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Heatwaves 2001-2017

Very hot and very cold temperatures can occur in the same place at different times: whilst Southern Asian territories have hot summers, winters can be very cold. Extreme temperatures are most dangerous when they are unusual in that location.The highest absolute number of heatwaves occurred in India and Japan, followed by the USA and Pakistan. Most fatalities through heatwaves have been recorded in Russia, France and Italy. In Russia most of them were caused during a devastating heatwave in 2010, which started in Moscow in June 2010 as temperatures reached 33.1 °C (91.6 °F), and stayed around 30 °C (90 °F) for the rest of the week. France was hit badly in a heatwave in Western Europe in 2003, that caused also casualties in Germany and the United Kingdom.

According to recent studies an increased occurrence of such events due to climate change and global warming is highly likely.

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Technical Notes

This map shows the proportion of  heatwave disasters between 2001 and 2017, that happened there.

Definition:
A heatwave is described as a period of abnormally hot and/or unusually humid weather. Typically a heat wave lasts two or more days. The exact temperature criteria for what constitutes a heat wave vary by location.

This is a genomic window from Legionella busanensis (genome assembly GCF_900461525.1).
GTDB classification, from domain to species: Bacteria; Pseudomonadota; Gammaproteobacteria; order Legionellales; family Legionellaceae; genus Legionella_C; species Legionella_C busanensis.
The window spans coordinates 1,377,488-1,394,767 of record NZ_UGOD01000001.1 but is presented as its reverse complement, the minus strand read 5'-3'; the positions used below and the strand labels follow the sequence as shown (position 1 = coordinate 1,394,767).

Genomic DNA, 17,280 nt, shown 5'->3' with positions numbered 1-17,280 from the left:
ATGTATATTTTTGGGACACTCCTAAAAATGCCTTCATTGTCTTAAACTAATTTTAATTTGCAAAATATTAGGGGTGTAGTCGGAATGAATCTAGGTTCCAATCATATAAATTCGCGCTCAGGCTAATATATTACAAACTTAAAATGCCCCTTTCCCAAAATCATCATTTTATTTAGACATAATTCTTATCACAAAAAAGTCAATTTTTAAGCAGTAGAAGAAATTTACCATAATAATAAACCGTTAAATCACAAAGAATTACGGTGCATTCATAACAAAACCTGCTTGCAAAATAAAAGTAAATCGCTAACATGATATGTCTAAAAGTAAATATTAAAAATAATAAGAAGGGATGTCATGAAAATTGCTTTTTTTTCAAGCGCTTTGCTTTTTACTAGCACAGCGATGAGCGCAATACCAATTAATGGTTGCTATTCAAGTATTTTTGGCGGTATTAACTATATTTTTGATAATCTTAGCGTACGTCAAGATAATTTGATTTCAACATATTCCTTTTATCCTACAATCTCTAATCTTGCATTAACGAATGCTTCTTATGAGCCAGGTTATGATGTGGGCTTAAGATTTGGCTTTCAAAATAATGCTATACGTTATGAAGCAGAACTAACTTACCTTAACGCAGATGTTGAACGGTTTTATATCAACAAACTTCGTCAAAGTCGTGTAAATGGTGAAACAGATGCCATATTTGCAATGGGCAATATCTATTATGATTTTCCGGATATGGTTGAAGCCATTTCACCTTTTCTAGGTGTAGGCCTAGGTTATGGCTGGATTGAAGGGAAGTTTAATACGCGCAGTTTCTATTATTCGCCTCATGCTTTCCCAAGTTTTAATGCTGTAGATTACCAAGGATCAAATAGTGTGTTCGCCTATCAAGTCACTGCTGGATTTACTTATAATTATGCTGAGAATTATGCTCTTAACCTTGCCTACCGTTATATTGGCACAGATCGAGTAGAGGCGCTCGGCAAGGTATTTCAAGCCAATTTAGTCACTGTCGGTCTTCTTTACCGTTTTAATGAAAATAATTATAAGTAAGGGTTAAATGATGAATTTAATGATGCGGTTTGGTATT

For a disaster to included at least one of the following criteria must be fulfilled:
Ten (10) or more people reported killed
Hundred (100) or more people reported affected
Declaration of a state of emergency
Call for international assistance

Note: In their 2018 review of ‘Heatwave and health impact research’ Campbell et al. conclude that “When examining the location of heatwave and health impact research worldwide, studies were concentrated on mid-latitude, high-income countries of low- to medium-population density. Regions projected to experience the most extreme heatwaves in the future were not represented. Furthermore, the majority of studies examined mortality as a key indicator of population-wide impact, rather than the more sensitive indicator of morbidity.”

Data sources
This map uses data by  EM-DAT: The Emergency Events Database (last accessed March 2018). We aim to map as complete data as possible and therefore estimate data for missing values. In some cases, missing data for very small territories is not used in the cartogram and that area is therefore omitted in the map.

All modifications to the original data source are noted in our data sheets.

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